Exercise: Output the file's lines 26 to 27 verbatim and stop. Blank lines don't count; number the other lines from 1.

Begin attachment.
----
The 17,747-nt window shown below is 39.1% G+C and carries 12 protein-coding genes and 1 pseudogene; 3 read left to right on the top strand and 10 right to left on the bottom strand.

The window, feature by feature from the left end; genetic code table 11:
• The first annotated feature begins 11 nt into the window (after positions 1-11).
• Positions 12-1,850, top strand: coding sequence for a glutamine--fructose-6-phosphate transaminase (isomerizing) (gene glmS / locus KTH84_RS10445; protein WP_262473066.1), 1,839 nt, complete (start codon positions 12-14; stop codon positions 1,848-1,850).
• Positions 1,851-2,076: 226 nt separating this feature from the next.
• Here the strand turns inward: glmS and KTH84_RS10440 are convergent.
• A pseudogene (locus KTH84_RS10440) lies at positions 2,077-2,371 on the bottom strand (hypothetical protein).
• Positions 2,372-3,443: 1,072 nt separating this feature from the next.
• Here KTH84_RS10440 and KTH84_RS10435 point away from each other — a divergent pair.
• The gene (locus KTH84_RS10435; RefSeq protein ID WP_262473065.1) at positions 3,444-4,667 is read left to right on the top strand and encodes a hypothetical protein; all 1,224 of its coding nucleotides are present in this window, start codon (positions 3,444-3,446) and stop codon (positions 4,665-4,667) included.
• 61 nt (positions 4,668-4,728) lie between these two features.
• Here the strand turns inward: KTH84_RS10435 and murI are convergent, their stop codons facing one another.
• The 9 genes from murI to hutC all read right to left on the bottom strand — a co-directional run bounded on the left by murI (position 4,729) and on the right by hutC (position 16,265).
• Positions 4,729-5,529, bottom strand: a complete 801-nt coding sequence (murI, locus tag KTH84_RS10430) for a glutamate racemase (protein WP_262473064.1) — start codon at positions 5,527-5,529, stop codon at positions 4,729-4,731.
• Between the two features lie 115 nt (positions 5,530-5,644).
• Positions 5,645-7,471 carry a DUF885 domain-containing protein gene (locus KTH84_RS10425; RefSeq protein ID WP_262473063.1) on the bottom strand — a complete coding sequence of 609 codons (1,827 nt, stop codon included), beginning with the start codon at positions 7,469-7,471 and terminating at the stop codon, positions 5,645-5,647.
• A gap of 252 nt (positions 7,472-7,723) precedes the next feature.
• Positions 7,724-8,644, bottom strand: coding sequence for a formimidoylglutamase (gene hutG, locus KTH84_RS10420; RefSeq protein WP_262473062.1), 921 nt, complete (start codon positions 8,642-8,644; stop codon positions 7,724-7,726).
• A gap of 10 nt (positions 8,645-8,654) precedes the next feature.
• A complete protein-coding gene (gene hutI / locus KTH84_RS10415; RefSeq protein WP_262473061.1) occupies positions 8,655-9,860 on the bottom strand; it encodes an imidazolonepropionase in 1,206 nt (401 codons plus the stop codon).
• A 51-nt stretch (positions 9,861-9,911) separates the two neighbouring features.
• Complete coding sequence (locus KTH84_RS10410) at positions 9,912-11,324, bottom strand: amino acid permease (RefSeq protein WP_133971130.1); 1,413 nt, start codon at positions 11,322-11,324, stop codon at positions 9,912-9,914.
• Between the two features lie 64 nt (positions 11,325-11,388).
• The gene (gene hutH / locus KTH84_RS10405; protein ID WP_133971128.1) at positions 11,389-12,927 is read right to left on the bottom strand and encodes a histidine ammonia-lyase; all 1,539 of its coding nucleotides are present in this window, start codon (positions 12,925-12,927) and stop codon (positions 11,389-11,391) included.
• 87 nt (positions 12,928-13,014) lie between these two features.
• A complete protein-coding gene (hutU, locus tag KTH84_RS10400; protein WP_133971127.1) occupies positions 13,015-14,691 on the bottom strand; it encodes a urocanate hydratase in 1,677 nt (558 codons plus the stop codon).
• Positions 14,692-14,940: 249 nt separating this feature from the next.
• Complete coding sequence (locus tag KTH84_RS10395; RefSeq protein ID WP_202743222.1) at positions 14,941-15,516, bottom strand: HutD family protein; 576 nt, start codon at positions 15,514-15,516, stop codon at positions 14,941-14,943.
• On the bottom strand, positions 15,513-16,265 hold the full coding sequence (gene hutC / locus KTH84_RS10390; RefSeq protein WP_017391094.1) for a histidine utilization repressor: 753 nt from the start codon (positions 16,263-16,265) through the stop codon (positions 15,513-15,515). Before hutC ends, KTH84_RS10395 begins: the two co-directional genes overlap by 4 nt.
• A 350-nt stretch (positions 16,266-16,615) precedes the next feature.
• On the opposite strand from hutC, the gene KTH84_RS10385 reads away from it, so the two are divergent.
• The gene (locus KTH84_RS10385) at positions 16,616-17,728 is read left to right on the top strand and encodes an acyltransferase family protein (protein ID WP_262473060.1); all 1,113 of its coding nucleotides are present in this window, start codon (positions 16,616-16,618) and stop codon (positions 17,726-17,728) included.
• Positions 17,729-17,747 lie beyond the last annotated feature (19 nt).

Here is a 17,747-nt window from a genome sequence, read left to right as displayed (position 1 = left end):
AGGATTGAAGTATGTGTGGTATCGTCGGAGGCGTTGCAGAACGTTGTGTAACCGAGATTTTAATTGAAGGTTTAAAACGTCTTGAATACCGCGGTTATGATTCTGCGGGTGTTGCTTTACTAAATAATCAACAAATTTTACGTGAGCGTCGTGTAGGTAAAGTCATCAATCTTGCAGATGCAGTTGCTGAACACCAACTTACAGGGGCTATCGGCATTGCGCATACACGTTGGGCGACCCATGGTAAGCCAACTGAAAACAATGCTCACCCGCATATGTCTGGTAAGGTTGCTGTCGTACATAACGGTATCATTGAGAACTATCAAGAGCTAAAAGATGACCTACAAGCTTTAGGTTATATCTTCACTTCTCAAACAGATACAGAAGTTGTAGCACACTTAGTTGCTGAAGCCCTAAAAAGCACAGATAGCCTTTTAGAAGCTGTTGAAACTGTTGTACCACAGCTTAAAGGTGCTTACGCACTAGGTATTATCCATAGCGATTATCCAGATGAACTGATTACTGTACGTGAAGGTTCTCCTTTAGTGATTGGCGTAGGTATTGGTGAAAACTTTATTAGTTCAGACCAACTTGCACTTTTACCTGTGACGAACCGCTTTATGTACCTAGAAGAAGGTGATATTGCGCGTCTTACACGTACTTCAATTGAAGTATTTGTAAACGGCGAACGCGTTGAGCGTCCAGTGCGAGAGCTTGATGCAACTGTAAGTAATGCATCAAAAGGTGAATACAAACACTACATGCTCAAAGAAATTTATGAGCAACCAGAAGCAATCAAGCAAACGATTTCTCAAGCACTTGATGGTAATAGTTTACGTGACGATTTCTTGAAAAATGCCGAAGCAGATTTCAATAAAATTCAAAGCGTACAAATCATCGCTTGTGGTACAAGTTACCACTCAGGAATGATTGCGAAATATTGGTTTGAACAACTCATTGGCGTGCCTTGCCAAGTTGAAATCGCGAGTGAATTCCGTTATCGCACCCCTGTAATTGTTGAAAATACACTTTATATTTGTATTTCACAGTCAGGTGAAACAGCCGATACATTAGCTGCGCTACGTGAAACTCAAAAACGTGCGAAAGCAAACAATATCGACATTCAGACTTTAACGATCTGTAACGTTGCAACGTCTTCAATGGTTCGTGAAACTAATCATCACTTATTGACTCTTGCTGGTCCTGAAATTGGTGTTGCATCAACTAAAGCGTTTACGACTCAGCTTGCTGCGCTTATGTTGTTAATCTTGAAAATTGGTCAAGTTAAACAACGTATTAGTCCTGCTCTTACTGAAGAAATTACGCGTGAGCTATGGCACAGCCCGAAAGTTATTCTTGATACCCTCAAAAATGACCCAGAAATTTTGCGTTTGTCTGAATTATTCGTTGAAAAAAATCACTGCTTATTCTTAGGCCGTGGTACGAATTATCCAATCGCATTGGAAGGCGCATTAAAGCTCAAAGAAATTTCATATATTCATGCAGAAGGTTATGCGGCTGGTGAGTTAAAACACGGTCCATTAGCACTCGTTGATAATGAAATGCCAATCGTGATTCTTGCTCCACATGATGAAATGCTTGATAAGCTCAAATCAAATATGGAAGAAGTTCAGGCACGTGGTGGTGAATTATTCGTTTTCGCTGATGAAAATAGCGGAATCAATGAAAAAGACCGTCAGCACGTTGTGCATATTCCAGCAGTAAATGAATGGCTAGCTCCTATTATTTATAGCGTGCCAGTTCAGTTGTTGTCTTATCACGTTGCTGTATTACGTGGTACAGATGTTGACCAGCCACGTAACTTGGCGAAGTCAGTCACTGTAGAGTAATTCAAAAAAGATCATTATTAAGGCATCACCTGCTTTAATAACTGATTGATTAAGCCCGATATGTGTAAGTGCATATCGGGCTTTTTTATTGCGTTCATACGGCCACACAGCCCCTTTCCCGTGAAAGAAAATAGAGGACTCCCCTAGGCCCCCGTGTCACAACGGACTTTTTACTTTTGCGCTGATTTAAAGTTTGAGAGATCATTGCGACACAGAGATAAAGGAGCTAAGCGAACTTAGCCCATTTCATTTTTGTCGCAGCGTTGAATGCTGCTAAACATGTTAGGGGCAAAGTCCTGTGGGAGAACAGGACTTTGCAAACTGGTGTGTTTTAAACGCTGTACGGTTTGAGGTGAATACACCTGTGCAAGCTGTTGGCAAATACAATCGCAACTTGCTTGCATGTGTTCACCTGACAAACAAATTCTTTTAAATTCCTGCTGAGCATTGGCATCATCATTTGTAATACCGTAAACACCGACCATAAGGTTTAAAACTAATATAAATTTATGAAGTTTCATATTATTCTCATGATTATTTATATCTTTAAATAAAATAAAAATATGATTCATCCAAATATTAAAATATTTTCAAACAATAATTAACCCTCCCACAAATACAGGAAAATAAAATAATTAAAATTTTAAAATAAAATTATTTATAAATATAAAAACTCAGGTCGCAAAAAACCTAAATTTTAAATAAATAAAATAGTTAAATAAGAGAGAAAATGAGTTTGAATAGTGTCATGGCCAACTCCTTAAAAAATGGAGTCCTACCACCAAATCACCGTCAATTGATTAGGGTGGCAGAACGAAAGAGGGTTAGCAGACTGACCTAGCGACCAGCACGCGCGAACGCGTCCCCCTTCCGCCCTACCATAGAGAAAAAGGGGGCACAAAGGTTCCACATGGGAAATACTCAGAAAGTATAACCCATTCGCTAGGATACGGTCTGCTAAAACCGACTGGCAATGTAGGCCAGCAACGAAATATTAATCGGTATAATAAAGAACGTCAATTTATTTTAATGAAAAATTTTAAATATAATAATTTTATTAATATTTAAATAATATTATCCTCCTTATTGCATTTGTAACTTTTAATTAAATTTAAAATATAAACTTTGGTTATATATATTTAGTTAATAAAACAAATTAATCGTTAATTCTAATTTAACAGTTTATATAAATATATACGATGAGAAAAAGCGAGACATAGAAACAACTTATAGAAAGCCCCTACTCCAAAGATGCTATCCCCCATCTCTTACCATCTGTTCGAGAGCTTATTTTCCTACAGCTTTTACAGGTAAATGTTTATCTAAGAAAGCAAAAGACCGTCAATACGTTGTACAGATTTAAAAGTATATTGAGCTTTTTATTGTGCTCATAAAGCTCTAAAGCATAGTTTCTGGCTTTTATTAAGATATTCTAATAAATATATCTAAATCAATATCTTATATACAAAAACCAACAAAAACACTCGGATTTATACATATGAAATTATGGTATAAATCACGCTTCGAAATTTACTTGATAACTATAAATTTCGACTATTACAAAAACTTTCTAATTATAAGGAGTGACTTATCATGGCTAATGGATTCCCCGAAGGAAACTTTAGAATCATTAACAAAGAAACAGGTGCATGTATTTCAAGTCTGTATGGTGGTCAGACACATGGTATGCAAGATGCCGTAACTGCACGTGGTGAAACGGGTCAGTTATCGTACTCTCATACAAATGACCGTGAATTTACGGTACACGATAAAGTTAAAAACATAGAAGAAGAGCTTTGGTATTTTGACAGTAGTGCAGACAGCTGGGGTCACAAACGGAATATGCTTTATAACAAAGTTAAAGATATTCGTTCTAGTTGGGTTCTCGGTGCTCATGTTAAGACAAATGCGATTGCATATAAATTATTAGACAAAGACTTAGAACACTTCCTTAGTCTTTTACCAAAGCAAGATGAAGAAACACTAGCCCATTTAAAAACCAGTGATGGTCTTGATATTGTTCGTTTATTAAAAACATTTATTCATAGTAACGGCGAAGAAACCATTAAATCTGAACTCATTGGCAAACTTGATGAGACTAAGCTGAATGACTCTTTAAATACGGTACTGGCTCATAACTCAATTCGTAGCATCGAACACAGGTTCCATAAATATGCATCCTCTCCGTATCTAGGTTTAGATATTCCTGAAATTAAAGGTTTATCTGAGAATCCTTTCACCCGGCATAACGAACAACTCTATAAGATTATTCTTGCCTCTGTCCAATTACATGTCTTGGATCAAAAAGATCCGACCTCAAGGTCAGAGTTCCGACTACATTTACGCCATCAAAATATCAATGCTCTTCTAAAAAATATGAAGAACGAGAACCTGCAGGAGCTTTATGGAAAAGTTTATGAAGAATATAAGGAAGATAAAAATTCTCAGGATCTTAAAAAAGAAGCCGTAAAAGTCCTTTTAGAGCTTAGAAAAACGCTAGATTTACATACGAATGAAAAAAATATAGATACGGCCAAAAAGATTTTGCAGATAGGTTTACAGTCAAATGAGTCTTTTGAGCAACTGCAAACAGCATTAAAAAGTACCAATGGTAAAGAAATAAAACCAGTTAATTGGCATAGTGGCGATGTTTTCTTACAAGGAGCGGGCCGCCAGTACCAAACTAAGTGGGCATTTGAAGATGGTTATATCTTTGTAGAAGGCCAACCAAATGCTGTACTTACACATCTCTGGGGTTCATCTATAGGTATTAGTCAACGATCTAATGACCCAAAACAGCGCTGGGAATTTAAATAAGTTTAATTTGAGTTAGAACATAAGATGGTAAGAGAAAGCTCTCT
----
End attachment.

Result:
• A complete protein-coding gene (hutU, locus tag KTH84_RS10400; protein WP_133971127.1) occupies positions 13,015-14,691 on the bottom strand; it encodes a urocanate hydratase in 1,677 nt (558 codons plus the stop codon).
• Positions 14,692-14,940: 249 nt separating this feature from the next.